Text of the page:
• Is the problem being addressed significant enough to warrant a change to Swift?

Yes! move-only types are a feature sorely missed when working between both Swift and Rust.

  • Does this proposal fit well with the feel and direction of Swift?

Yes, I think the proposal makes it possible to work with non-copyable types in a way that most swift developers won't need to care about and makes it possible for library authors to provide safer APIs for lifetime management.

  • If you have used other languages or libraries with a similar feature, how do you feel that this proposal compares to those?

This feels like the Swift-y versions of Rust's Clone/Copy traits in a way that fits well in to Swift.

  • How much effort did you put into your review? A glance, a quick reading, or an in-depth study?

I've read the proposal through a couple times and played with the implementation for 2-3 hours.

Paraphrasing myself from the pitch thread; I think this should be spelled: extension MyType: @unavailable Copyable.

  1. It matches Sendable.
  2. It also shares a consistency with the : ?Copyable constant suppressor.
  3. It could be extend to work nicely with Reflectable using a consistent spelling.
  4. It leaves the door open for making implicit Copyable controllable via a language mode. The use case I see is a HAL for embedded firmware where you could want all types to opt into Copyable which would spelled with the familiar conformance syntax: extension MyType: Copyable.

I don't think the type level is the right level to suppress implicit copying behavior. If a type is capable of having identical copies of a value, then systemically, it should achieve that by satisfying the Copyable requirement. In contexts where a developer doesn't want code to be subject to implicit copies, it would be better to control that at the use site.

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Hmm another big difference is that we’re adding a deinit to structs/enums, no?

Even with move-only classes, I guess we would still need non-copyable structs/enums to store the objects, so I think the direction makes sense in that regard. But if we do have move-only classes, we could avoid adding a deinit to structs/enums since people who need deinit could use a class as usual.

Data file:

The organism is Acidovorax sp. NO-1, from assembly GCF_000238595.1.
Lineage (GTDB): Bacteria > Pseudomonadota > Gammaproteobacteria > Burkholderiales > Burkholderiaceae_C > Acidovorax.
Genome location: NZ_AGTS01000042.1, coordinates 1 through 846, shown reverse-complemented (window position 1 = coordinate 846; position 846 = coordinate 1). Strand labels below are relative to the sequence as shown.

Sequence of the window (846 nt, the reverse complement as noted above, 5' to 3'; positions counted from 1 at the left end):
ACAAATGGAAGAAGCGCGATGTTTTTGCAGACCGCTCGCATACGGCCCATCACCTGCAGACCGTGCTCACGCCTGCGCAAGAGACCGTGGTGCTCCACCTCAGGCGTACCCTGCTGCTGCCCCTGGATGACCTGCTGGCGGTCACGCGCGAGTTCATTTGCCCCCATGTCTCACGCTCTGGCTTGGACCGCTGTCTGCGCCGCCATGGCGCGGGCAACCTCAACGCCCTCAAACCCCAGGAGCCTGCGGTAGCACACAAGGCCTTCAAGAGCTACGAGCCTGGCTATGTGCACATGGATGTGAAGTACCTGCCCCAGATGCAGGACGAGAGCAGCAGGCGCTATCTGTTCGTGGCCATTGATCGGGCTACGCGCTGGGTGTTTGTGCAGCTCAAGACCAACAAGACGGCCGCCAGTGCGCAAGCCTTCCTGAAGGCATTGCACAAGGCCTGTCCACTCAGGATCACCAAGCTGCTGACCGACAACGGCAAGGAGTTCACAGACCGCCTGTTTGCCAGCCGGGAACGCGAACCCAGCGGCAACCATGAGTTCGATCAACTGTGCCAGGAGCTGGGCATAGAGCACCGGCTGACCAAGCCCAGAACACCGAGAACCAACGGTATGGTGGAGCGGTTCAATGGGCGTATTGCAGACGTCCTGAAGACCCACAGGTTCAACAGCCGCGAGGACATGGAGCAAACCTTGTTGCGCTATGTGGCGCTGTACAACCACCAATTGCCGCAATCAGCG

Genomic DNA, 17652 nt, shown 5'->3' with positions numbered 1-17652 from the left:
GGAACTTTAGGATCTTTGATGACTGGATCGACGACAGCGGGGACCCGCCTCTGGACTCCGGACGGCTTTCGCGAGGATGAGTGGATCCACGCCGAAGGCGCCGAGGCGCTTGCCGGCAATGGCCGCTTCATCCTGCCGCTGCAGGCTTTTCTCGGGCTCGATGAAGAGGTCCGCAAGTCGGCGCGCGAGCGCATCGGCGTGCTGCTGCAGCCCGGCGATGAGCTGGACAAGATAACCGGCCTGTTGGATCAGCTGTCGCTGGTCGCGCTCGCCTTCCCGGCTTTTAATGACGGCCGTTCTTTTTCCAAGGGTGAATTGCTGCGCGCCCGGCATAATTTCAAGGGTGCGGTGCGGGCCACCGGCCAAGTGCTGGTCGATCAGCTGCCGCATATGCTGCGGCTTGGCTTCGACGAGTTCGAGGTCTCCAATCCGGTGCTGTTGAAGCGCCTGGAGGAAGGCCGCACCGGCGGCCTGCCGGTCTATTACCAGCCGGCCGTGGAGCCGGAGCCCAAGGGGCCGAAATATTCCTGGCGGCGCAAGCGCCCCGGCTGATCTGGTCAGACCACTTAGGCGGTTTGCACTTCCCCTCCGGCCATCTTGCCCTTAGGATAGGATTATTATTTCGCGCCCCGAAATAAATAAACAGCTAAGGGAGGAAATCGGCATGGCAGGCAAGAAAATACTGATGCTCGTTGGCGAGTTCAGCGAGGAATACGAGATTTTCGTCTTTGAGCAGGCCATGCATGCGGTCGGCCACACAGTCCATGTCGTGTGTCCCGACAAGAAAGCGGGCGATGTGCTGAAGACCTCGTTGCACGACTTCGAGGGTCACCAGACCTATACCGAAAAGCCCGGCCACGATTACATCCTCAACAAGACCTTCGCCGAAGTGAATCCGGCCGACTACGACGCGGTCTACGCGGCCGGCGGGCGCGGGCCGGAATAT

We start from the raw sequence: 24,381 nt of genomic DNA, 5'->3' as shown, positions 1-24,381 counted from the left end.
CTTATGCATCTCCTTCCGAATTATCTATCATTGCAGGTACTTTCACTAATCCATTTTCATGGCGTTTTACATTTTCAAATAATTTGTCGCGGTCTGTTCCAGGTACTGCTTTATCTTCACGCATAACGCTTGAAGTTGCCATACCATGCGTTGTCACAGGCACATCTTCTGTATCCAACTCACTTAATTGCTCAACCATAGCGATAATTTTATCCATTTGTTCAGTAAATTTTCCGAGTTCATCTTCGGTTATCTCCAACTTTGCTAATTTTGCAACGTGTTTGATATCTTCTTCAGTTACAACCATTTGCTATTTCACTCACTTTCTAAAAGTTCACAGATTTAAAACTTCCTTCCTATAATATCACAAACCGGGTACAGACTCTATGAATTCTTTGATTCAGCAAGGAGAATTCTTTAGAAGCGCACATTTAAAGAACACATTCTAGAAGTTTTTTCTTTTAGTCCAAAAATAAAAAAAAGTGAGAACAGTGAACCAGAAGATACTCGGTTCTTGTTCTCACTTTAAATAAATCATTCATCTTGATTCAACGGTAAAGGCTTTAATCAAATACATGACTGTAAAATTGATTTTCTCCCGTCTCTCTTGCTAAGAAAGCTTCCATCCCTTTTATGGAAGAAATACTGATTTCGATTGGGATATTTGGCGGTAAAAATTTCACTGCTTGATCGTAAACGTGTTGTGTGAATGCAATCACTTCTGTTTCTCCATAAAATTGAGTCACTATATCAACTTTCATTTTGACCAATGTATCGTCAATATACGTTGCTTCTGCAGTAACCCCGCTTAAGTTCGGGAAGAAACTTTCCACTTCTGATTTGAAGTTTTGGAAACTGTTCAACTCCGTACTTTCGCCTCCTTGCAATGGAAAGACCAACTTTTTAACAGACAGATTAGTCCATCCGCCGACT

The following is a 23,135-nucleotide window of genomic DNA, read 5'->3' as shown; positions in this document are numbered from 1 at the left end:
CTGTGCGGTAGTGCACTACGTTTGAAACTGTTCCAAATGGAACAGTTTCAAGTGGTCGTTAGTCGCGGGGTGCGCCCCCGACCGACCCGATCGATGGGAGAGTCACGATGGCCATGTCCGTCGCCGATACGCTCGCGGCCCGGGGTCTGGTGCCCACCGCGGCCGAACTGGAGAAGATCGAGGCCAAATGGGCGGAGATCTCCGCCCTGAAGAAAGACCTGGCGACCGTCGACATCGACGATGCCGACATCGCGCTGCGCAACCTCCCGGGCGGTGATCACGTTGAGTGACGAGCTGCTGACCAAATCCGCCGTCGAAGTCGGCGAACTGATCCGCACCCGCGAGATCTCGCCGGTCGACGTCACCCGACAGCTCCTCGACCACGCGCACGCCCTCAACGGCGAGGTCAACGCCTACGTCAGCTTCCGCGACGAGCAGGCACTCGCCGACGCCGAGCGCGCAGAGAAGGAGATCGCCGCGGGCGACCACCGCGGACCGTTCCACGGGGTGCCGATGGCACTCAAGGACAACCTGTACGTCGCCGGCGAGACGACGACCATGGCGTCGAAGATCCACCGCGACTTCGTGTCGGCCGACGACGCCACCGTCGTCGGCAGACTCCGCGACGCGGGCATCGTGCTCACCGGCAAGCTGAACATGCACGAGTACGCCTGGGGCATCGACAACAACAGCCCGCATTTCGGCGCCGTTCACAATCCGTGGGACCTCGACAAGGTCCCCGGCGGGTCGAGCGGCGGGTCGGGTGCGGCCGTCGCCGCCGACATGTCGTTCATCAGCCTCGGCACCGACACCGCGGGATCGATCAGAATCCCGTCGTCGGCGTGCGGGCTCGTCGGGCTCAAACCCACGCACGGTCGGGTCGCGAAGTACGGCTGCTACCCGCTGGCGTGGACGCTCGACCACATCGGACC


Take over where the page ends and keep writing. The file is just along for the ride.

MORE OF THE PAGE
I’m not sure why adding deinit to structs/enums seems so unnatural to me. I wonder if it’s purely a feeling of unfamiliarity or if there’s something more to it. :thinking:

What if we had a hierarchy of marker protocols like the following:

  ↳ Copyable

All types in Swift would implicitly conform to Consumable, and copyable types would additionally conform to Copyable.

Copyable would be an implied constraint in most cases:

let x: any Any = ... // implicitly equivalent to `any Any & Copyable` aka `any Copyable`
let y: some MyProtocol = ... // implicitly equivalent to `some MyProtocol & Copyable`

However, this implied constraint would be overridable by specifying Consumable:

let x: any Consumable = ... // not copyable
let y: some MyProtocol & Consumable = ... // not copyable

This would work similarly to the way initializers work today — Swift implicitly gives some types a default initializer, but if the programmer explicitly defines an initializer within the declaration, then the default initializer will be overridden.

This would allow move-only types to be declared like this:

struct S: Consumable { ... }
enum E: Consumable { ... }

And would work well with generics:

struct Array<Element: Consumable>: Consumable { ... }
extension Array: Copyable where Element: Copyable {}

This would also work well with immovable types (i.e. a mutex) if we decide to go in that direction. We could revise the protocol hierarchy to the following: